Saint John Chrysostom instructed women of all times about dress when in the fourth century he declared: “You carry your snare everywhere and spread your nets in all places. You allege that you never invited others to sin. You did not, indeed, by your words, but you have done so by your dress and your deportment. … When you have made another sin in his heart, how can you be innocent? Tell me, whom does this world condemn? Whom do judges punish? Those who drink poison or those who prepare it and administer the fatal potion? You have prepared the abominable cup, you have given the death dealing drink, and you are more criminal than are those who poison the body; you murder not the body but the soul. And it is not to enemies you do this, nor are you urged on by any imaginary necessity, nor provoked by injury, but out of foolish vanity and pride.”
Modesty In Church
Whenever the Blessed Sacrament is present in the tabernacle, carried in procession, or taken to the sick; whenever the Sacred Host is raised at the Consecration in the Mass, our infallible faith says to us: “Behold your King! Behold your Redeemer, your Judge, your Creator, your God!”
If then in the presence of the Most Holy Sacrament we feel no devotion interiorly and show no modesty exteriorly, what would someone think? They would say with truth and justice, “That woman does not believe that her God is present there”; or again, “that woman’s faith is cold and dead.”
Who could believe that Jesus Christ is present in this Sacrament and fail to reverence Him?
In the Holy Eucharist, faith tells us that God Himself is present, He who made all things out of nothing and could destroy them in a moment. He who at the last day will come on the clouds of Heaven to judge the living and the dead.
If only Catholics will believe this with a lively faith, then our churches will be filled with worshippers, whose deportment will correspond to their belief. The modest attire, the guarded eye, the bended knee, the meekly folded hands will speak of the conviction of their hearts. Let Catholics have a lively faith in this Mystery, and our dear Jesus will seldom be left alone. ¹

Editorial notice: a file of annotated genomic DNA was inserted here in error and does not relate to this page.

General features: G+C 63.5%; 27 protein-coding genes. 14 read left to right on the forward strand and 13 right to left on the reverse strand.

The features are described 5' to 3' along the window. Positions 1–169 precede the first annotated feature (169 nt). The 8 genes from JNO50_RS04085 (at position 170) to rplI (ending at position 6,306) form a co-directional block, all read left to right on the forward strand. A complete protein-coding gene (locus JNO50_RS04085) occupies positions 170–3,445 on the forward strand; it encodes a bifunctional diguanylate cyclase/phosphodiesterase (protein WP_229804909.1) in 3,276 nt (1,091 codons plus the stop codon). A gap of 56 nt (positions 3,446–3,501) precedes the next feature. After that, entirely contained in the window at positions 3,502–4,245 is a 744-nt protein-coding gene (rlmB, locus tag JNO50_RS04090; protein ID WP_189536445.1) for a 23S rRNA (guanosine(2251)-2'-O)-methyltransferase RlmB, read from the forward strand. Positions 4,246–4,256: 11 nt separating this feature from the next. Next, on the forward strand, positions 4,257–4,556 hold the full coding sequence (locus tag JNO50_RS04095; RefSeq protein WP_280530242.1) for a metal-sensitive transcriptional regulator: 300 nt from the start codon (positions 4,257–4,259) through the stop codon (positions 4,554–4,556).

Müller, THE BLESSED EUCHARIST p30-31
From the Holy Bible:
Dt. 22:5 “A woman shall not be clothed with man’s apparel, neither shall a man use woman’s apparel: for he that doeth these things is abominable before God.”
1 Cor. 3:16,17 “Know you not, that you are the temple of God, and that the Spirit of God dwelleth in you? But if any man violate the temple of God, him shall God destroy. For the temple of God is holy, which you are.”
1 Cor. 11,5 “But every woman praying or prophesying with her head not covered disgraceth her head: for it is all one as if she were shaven.”
1 Corinthians 11:10 Therefore ought the woman to have a power (covering) over her head, because of the angels. (who are present in the assemblies of the faithful)
[The rule of women covering their heads, has been the teaching of many Popes, and Pope St. Pius X had it included in the code of Canon law (Canon 1262). It is a sign of humility and draws down God’s graces and blessings.]
Rom 12; 1,2 “I Beseech you therefore, brethren, by the mercy of God, that you present your bodies a living sacrifice, holy, pleasing unto God, your reasonable service. And be not conformed to this world; but be reformed in the newness of your mind, that you may prove what is the good, and the acceptable, and the perfect will of God.”
Gal.5:22-23, Latin Vulgate, “But the fruit of the Spirit is, charity, joy, peace, patience, benignity, goodness, longanimity, mildness, faith, modesty, continency, chastity.”
Matthew records the words of Our Lord: (5:27-28) “You have heard that it was said to the ancients, ‘Thou shalt not commit adultery.’ But I say to you that anyone who so much as looks with lust at a woman has already committed adultery with her in his heart.”
Some young adults speak up for modesty…
Curtis says, “I want a girl who I can respect and who will respect the fact that I want to guard my eyes against lusting after her body before we are married.”
To a holy, Godly man, a modest woman is more alluring because there’s something mysterious and captivating about a woman who knows how to tastefully conceal herself. Your body is a beautiful gift from God that manifests his glory. Together, as women, let’s claim a freedom from a desire for attention and a renewed respect for ourselves so that others can “behold the mystery” of a beautiful, and modest woman. - Christina Mead